(p. B1) Kat Panchal hadn’t yet learned how to use her sewing machine when the pandemic started. But in March, on leave from her job as a flight attendant with American Airlines and cooped up alone in her Philadelphia apartment, the 34-year-old taught herself to sew. Soon, she was stitching masks and donating them to health care workers.
With no sign of her job coming back anytime soon, Ms. Panchal — now furloughed — put her masks on Etsy, the online marketplace where crafters and artists around the globe sell handmade and vintage goods. Since April, she has sold more than 400 masks, raking in over $4,500. Sometimes, she sews until 4 in the morning to keep up with demand.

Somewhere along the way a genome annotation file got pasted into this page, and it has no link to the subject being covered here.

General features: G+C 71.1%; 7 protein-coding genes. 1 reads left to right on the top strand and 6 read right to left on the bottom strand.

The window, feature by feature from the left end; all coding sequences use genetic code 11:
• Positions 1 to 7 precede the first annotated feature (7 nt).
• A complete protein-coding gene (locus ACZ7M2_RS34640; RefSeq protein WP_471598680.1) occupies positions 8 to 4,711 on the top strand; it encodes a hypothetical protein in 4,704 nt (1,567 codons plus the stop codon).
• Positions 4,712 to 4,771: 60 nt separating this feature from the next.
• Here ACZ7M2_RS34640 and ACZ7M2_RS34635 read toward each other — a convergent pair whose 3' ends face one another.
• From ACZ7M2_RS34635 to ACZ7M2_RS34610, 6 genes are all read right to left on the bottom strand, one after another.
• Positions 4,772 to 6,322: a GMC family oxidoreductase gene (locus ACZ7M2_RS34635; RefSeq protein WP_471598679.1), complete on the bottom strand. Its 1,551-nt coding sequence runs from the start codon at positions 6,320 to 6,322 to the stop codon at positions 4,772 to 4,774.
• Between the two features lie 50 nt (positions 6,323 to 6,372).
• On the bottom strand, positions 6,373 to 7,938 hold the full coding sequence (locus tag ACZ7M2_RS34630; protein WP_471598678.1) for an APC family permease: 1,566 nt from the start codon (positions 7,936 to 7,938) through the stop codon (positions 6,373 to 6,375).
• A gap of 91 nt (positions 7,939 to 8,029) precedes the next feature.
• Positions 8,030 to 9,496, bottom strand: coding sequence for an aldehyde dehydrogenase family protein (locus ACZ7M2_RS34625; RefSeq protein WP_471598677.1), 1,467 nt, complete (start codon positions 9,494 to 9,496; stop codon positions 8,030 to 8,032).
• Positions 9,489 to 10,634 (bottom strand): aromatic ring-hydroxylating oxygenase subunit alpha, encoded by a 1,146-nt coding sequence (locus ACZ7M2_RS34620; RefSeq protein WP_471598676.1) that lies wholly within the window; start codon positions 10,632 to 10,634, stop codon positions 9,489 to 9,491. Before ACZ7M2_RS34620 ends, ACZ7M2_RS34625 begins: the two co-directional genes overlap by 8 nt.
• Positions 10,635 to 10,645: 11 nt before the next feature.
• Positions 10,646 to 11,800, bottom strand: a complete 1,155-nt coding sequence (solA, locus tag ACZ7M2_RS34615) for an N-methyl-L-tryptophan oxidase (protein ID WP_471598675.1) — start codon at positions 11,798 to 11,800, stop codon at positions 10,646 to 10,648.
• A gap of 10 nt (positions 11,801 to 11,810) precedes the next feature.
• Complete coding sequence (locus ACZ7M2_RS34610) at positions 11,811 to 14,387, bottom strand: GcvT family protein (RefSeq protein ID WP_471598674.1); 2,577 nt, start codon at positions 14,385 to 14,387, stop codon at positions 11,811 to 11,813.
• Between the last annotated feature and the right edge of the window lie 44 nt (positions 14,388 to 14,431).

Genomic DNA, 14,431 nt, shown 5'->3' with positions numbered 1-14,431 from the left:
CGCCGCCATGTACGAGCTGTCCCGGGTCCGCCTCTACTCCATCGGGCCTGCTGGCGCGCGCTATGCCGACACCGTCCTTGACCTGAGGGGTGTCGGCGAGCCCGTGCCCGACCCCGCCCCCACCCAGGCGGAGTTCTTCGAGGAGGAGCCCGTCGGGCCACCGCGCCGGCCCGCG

“It was a really big blessing,” Ms. Panchal said. “It gave me something else to focus on instead of thinking about losing my job.”
Tens of millions of masks have been sold on Etsy this year. The demand has created business opportunities for the likes of Ms. Panchal, but has also turned Etsy into something unexpected: a Wall Street darling.
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(Note: the online version of the story has the date Dec. 8, 2020, and has the title “Etsy Was a Twee Culture Punchline. Now It’s a Wall Street Darling.”)